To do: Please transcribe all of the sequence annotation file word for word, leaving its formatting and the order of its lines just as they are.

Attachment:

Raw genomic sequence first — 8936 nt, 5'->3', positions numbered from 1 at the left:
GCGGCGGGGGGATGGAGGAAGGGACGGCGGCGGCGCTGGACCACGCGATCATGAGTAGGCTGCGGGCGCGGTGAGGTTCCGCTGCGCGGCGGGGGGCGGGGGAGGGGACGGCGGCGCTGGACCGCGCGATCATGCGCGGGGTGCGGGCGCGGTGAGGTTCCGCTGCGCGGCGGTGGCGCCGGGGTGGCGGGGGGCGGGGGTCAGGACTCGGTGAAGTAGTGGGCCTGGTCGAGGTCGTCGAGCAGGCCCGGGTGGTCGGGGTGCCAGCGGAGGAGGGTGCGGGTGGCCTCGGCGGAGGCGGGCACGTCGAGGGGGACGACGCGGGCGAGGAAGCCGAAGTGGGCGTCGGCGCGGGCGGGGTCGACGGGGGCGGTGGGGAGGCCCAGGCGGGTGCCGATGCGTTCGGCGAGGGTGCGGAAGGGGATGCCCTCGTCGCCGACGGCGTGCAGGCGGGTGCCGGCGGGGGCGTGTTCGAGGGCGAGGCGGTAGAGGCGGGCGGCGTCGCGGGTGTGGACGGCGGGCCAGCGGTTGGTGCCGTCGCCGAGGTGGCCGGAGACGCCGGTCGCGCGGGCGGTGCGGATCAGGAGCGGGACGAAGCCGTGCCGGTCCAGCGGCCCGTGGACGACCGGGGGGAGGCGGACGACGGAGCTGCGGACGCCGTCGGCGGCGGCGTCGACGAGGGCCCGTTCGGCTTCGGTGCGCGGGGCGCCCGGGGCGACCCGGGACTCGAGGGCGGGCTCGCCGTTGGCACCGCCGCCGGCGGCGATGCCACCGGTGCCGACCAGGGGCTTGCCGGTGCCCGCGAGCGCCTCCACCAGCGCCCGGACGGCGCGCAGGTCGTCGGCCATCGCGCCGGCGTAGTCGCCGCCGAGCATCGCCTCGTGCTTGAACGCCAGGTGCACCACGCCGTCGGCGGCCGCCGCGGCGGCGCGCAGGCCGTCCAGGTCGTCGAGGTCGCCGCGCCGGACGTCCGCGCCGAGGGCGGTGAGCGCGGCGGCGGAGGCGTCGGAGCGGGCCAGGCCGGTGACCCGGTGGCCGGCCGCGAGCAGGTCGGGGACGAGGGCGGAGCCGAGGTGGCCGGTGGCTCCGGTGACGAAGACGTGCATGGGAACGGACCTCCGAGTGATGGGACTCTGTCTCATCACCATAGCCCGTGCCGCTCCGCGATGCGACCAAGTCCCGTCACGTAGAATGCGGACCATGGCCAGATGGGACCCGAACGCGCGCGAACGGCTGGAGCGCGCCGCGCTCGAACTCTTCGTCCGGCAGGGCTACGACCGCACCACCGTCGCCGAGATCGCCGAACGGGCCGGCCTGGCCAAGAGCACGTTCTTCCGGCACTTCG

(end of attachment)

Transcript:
Raw genomic sequence first — 8936 nt, 5'->3', positions numbered from 1 at the left:
GCGGCGGGGGGATGGAGGAAGGGACGGCGGCGGCGCTGGACCACGCGATCATGAGTAGGCTGCGGGCGCGGTGAGGTTCCGCTGCGCGGCGGGGGGCGGGGGAGGGGACGGCGGCGCTGGACCGCGCGATCATGCGCGGGGTGCGGGCGCGGTGAGGTTCCGCTGCGCGGCGGTGGCGCCGGGGTGGCGGGGGGCGGGGGTCAGGACTCGGTGAAGTAGTGGGCCTGGTCGAGGTCGTCGAGCAGGCCCGGGTGGTCGGGGTGCCAGCGGAGGAGGGTGCGGGTGGCCTCGGCGGAGGCGGGCACGTCGAGGGGGACGACGCGGGCGAGGAAGCCGAAGTGGGCGTCGGCGCGGGCGGGGTCGACGGGGGCGGTGGGGAGGCCCAGGCGGGTGCCGATGCGTTCGGCGAGGGTGCGGAAGGGGATGCCCTCGTCGCCGACGGCGTGCAGGCGGGTGCCGGCGGGGGCGTGTTCGAGGGCGAGGCGGTAGAGGCGGGCGGCGTCGCGGGTGTGGACGGCGGGCCAGCGGTTGGTGCCGTCGCCGAGGTGGCCGGAGACGCCGGTCGCGCGGGCGGTGCGGATCAGGAGCGGGACGAAGCCGTGCCGGTCCAGCGGCCCGTGGACGACCGGGGGGAGGCGGACGACGGAGCTGCGGACGCCGTCGGCGGCGGCGTCGACGAGGGCCCGTTCGGCTTCGGTGCGCGGGGCGCCCGGGGCGACCCGGGACTCGAGGGCGGGCTCGCCGTTGGCACCGCCGCCGGCGGCGATGCCACCGGTGCCGACCAGGGGCTTGCCGGTGCCCGCGAGCGCCTCCACCAGCGCCCGGACGGCGCGCAGGTCGTCGGCCATCGCGCCGGCGTAGTCGCCGCCGAGCATCGCCTCGTGCTTGAACGCCAGGTGCACCACGCCGTCGGCGGCCGCCGCGGCGGCGCGCAGGCCGTCCAGGTCGTCGAGGTCGCCGCGCCGGACGTCCGCGCCGAGGGCGGTGAGCGCGGCGGCGGAGGCGTCGGAGCGGGCCAGGCCGGTGACCCGGTGGCCGGCCGCGAGCAGGTCGGGGACGAGGGCGGAGCCGAGGTGGCCGGTGGCTCCGGTGACGAAGACGTGCATGGGAACGGACCTCCGAGTGATGGGACTCTGTCTCATCACCATAGCCCGTGCCGCTCCGCGATGCGACCAAGTCCCGTCACGTAGAATGCGGACCATGGCCAGATGGGACCCGAACGCGCGCGAACGGCTGGAGCGCGCCGCGCTCGAACTCTTCGTCCGGCAGGGCTACGACCGCACCACCGTCGCCGAGATCGCCGAACGGGCCGGCCTGGCCAAGAGCACGTTCTTCCGGCACTTCG